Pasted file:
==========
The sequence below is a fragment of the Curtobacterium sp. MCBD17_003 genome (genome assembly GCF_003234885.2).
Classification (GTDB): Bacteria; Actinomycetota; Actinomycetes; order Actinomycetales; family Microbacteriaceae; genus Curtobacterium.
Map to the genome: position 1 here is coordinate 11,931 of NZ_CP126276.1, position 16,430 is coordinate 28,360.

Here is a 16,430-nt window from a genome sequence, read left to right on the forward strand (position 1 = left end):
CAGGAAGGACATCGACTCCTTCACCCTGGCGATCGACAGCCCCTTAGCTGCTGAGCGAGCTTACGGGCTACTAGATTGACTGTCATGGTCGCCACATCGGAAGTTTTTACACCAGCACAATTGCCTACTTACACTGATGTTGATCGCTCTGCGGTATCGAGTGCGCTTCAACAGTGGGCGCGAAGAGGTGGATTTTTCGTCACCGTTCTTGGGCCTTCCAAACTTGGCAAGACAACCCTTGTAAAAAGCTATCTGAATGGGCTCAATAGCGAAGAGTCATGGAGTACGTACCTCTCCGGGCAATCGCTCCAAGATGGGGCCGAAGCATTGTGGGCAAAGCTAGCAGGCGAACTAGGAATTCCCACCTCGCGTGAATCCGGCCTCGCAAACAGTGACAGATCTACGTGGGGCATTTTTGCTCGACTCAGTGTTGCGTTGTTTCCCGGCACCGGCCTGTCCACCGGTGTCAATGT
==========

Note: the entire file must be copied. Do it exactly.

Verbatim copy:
The sequence below is a fragment of the Curtobacterium sp. MCBD17_003 genome (genome assembly GCF_003234885.2).
Classification (GTDB): Bacteria; Actinomycetota; Actinomycetes; order Actinomycetales; family Microbacteriaceae; genus Curtobacterium.
Map to the genome: position 1 here is coordinate 11,931 of NZ_CP126276.1, position 16,430 is coordinate 28,360.

Here is a 16,430-nt window from a genome sequence, read left to right on the forward strand (position 1 = left end):
CAGGAAGGACATCGACTCCTTCACCCTGGCGATCGACAGCCCCTTAGCTGCTGAGCGAGCTTACGGGCTACTAGATTGACTGTCATGGTCGCCACATCGGAAGTTTTTACACCAGCACAATTGCCTACTTACACTGATGTTGATCGCTCTGCGGTATCGAGTGCGCTTCAACAGTGGGCGCGAAGAGGTGGATTTTTCGTCACCGTTCTTGGGCCTTCCAAACTTGGCAAGACAACCCTTGTAAAAAGCTATCTGAATGGGCTCAATAGCGAAGAGTCATGGAGTACGTACCTCTCCGGGCAATCGCTCCAAGATGGGGCCGAAGCATTGTGGGCAAAGCTAGCAGGCGAACTAGGAATTCCCACCTCGCGTGAATCCGGCCTCGCAAACAGTGACAGATCTACGTGGGGCATTTTTGCTCGACTCAGTGTTGCGTTGTTTCCCGGCACCGGCCTGTCCACCGGTGTCAATGT